Wide awake, here is what I see:
The opening monologues: These are just as wildly uneven as I remember. Only now, they seem shorter. And sometimes so short as to leave you wondering if Carson lost faith half way through and walked away from cue cards yet to be read. The jokes can be terrific. They can be awful. And it took how many high paid writers to come up with that? And still, I find myself coming back: Can he bring it off tonight? When he does, it’s magic.
Were the Letterman or Leno monologues funnier? Probably. But Carson had another trick in his bag of charm that endeared him to the audience: Making fun of himself when the laughs didn’t come. Even better, taking pot shots at the audience itself –- or the previous night’s crowd.
At the desk with laughing Ed: I am finding the comedy bits with Ed, as well as Johnny's satiric impersonations of famous figures and stock characters, to be more consistently amusing. A big disappointment, however, is something that I had forgotten: Carson would often skip this segment and go directly into his first guest. I want more Johnny and Ed!
Conversations with the guests: Now wide awake, I am finding Carson to be a far more engaging host than before, possibly because, before, I likely tuned out after the first half hour, favoring the bed. Even now, I can see myself skipping the rest of the show unless there is somebody waiting in the green room that I wish to see, like Orson Welles or Bill Buckley.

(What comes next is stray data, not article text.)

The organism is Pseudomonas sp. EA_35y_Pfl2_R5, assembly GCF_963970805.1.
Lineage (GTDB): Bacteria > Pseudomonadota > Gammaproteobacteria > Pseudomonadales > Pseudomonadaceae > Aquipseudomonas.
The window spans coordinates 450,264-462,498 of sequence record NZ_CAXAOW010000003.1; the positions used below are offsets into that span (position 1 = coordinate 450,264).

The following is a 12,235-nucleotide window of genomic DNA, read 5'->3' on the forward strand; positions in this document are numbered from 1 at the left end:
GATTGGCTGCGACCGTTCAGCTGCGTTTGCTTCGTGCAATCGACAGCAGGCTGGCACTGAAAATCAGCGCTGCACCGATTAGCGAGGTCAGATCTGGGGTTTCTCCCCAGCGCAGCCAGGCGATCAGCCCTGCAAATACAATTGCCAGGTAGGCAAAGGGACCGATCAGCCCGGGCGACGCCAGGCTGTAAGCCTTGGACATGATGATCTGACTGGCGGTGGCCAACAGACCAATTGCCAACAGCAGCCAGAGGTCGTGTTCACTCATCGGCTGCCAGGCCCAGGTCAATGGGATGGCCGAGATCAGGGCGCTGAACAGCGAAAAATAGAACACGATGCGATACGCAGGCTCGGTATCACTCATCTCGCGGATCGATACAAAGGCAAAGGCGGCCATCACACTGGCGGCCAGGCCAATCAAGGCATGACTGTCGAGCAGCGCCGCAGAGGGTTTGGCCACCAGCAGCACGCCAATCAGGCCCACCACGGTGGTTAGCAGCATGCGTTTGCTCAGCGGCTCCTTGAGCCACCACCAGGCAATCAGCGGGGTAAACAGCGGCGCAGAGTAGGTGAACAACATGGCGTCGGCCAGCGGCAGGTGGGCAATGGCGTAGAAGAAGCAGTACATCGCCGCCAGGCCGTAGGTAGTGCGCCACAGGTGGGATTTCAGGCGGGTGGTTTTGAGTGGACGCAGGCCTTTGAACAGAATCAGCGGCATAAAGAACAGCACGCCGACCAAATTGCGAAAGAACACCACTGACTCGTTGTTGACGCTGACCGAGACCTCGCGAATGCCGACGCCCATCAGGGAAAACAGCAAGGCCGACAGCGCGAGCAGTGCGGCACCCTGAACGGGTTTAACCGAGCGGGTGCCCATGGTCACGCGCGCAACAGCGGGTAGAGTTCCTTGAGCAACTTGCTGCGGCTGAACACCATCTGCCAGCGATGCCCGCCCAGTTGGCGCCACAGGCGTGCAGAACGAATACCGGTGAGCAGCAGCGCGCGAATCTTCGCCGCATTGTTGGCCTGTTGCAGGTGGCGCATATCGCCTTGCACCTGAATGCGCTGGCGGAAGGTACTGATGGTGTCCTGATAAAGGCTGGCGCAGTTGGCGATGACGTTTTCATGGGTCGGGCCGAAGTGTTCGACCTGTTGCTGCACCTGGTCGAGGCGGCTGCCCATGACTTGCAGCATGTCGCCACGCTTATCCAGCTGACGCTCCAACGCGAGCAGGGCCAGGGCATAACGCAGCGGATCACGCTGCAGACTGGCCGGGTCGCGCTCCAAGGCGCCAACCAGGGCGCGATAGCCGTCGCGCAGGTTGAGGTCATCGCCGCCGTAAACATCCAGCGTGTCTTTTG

The Jack Paar in Johnny Carson: Carson drew from many sources when he developed his own Tonight Show format and persona. First and foremost, clearly he was influenced by watching the man he replaced, Jack Paar. Paar, regarded by many of us as the true king of late night, was dangerously unpredictable and prone to interviewing a wide range of guests. Paar favored real characters who made us laugh, bringing them back sometimes week after week. I waited for Dodi Goodman whenever she was on. So, too, for Alexander King, among other regulars, rarely there to pitch their movies or NBC TV premieres.
Pure Paar: The closest that Carson comes to a typically whimsical Jack Paar interview is when he has on Buck Henry. I had never heard of Buck Henry, below, until now, and I will definitely wade through any future Tonight Show replays in which Henry appears. His wry Pintereque humor is the work of genius. Carson plays brilliantly to it, allowing Henry the long pregnant pauses that seem to produce hilariously off the wall remarks. And together — it’s hard to believe their interactions were not scripted — the two mine comedy gold. What a team! Here is Carson at his greatest.
The man himself: I now wish I knew less about Johnny Carson’s reprehensibly nasty life off camera, starring his monster mother, co-starring all the women he bedded and all the people he used and abused. Certainly do I feel this way after reading the ruthlessly (though truthfully, it would appear) revealing bio of Carson by his long time attorney and virtual paid friend, Henry Bushkin. The evidence seems too formidable. No more books on Carson for me. I prefer the Johnny Carson I see on my television screen. Oh, those good old Midwestern values he brought to the fans! It is almost painful contemplating the illusions we were sold by Johnny Carson, Inc.